• Alcohols and glycerols
    • Ethyl Alcohol 95-96%, used 15-17.5%of the free water present in the preparation
    • Propylene Glycol (same as ethyl alcohol)
    • Glycerin (glycol) Preserve an equal eqilvalent quantity of volume
    • Benzoyl Alcohol Bactericidal at 1-2% effectiveness not affected by pH of the solution
  130. What are some organic acid preservatives?
    • Benzoic Acid, Na benzoate, K benzoate, [0.1-0.3%], for oral, topical and parenteral dosage forms
    • Sorbic Aid, K [0.05-0.2%], for oral and opthalmic
  131. What is a paraben?
    • An ester and salt preservative up to 0.1%
    • Most effective against fungi
    • For all kinds of dosage forms
    • Methyl Parabens, Methyl parabens sodium, propyl paraben, butyl paraben
  132. WHat are mercurial derivatives?
    • A topical (nasal, ophthalmic) and parenterals preservatives
    • Phenylmercui nitrate (PMN) and Phenylmercuric acetate (PMA)
    • Thimerosal
  133. What the purpose of having dry mixtures for solutions?
    • Insufficient stability in aqueous medium to meet extended shelf-life
    • Lyophilization or spray drying
    • Refrigeration after reconstituion for 7-14 days
  134. What is the purpose of a buffer in a solution?
    • Maintenance of Ideal pH for drug solubility, stability and product shelf life
    • Attention to interactions with anti-microbil preservatives
  135. What is the purpose of a stabilizer in a solution?
    • Any additional excipient required to maintain drug in solution, protect drug in its active form
    • Keep compatability amoung all components, prevent degradation of drug or product
  136. What is a tincture?
    • SOlution with hydroalcoholic or alcoholic vehicle
    • Maceration: softening due to soaking steepig
    • May contain 15-80% of alcohol, self preserved
  137. Tell me about spray solutions
    • Aqueous or oleaginous solutions
    • Coarse droplets
    • finely divided solids
    • Nasopharyngeal
    • Skin, antiseptis, local anesthetics, anitfungals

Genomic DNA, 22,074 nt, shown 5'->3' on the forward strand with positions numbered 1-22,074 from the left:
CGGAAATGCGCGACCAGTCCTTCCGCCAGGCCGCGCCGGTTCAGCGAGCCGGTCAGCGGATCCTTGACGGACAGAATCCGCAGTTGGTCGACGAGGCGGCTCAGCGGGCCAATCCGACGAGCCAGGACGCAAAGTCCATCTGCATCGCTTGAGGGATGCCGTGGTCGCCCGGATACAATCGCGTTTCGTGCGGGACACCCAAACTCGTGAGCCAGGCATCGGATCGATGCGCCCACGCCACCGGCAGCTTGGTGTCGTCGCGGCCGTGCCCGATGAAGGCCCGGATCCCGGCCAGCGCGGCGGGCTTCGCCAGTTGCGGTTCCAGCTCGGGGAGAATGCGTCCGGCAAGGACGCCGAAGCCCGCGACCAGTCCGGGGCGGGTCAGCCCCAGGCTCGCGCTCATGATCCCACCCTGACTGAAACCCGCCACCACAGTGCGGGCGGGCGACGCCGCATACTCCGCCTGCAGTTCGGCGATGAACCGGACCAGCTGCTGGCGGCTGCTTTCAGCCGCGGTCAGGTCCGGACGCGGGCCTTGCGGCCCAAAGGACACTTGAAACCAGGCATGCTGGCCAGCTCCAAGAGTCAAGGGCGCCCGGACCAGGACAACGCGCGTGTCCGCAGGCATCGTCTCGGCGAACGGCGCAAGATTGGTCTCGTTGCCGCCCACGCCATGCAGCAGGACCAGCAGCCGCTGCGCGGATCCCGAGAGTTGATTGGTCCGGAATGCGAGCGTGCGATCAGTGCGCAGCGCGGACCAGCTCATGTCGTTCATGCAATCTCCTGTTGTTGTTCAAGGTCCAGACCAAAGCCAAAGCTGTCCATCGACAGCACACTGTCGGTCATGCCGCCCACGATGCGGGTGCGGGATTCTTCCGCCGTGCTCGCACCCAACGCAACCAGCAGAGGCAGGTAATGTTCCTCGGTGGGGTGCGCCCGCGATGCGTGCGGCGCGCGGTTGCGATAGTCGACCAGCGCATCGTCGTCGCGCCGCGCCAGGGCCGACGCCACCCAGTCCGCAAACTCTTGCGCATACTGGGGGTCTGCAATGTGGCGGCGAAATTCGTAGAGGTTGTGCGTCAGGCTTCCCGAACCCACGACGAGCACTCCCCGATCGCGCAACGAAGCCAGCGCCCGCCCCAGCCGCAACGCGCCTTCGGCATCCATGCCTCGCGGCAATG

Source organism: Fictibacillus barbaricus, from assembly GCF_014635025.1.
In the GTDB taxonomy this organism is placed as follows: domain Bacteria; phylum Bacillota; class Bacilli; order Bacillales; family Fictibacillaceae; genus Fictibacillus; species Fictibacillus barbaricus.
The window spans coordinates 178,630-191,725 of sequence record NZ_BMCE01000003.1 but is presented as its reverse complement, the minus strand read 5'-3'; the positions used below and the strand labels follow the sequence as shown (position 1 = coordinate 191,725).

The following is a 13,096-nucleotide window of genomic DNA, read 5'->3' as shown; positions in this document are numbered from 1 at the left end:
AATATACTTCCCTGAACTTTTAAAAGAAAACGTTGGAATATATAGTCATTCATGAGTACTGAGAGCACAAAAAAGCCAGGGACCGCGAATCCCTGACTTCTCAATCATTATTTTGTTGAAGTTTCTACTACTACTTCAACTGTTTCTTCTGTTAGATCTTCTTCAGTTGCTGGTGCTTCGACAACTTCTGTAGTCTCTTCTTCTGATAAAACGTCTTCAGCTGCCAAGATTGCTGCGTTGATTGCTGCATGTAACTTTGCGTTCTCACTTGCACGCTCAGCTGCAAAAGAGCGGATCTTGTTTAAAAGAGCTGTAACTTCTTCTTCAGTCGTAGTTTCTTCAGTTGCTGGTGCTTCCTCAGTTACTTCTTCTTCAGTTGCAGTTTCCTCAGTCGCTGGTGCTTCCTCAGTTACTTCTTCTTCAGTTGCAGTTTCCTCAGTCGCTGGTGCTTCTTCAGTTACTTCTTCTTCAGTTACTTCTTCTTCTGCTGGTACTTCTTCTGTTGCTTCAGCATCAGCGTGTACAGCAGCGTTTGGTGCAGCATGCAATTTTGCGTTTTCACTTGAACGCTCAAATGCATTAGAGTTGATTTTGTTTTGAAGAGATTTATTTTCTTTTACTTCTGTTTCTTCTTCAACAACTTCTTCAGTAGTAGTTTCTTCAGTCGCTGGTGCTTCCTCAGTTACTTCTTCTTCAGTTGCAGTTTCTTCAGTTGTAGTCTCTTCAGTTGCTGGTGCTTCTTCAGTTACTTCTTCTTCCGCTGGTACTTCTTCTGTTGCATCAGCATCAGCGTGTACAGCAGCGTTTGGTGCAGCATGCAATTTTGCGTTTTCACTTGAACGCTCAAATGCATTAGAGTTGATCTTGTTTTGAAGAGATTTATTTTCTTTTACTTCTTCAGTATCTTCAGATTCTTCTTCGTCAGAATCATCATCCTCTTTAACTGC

• Mehcanical devices: Break up solution into small particles
    • Facilitate spraying of powder
    • Spray bottels
    • One way pumps
    • Atonizer
  138. What is an vaginal solution?
    • Douches, feminine hygiene or with anti infective agents for local actions
    • Solutions prepated from powders
  139. What is an rectal solution?
    • Enemas rectal liquid preparation
    • Retention: for local effect or systemic effect
    • Evacuation: to clense bowel
  140. What is the definition of a syrup?
    Aqueous. sweetened. flavored, viscous solution
  141. What are the types of syrups?
    • Non-medicated: Flavored syrups, water soluble drugs, syrup NF 85% sucrose in pH20, ora-sweet: acidic pH and alcohol free
    • Medicated: antiemetics, antihistamines, antitussives, antivirals
  142. WHat are the components of syrups?
    • Drugs: water solubility
    • Solvents: Purified water, alcohol (low concentration)
    • Pharmaceutical Ingredients: Seetening agents, Flavoring agents, Coloring agents, Antimicrobial/Antifungal preservatives
  143. What are the techniques in preparing syrups?
    • With the aid of heat: sucrose syrups invert sugars, hydrolysis of sucrose to glucose and fructose, some artifical sweeteners are destroyed by heat
    • Agitation
    • HEat and agitation
    • Percolation
    • Maceration
  144. WHat is percolation?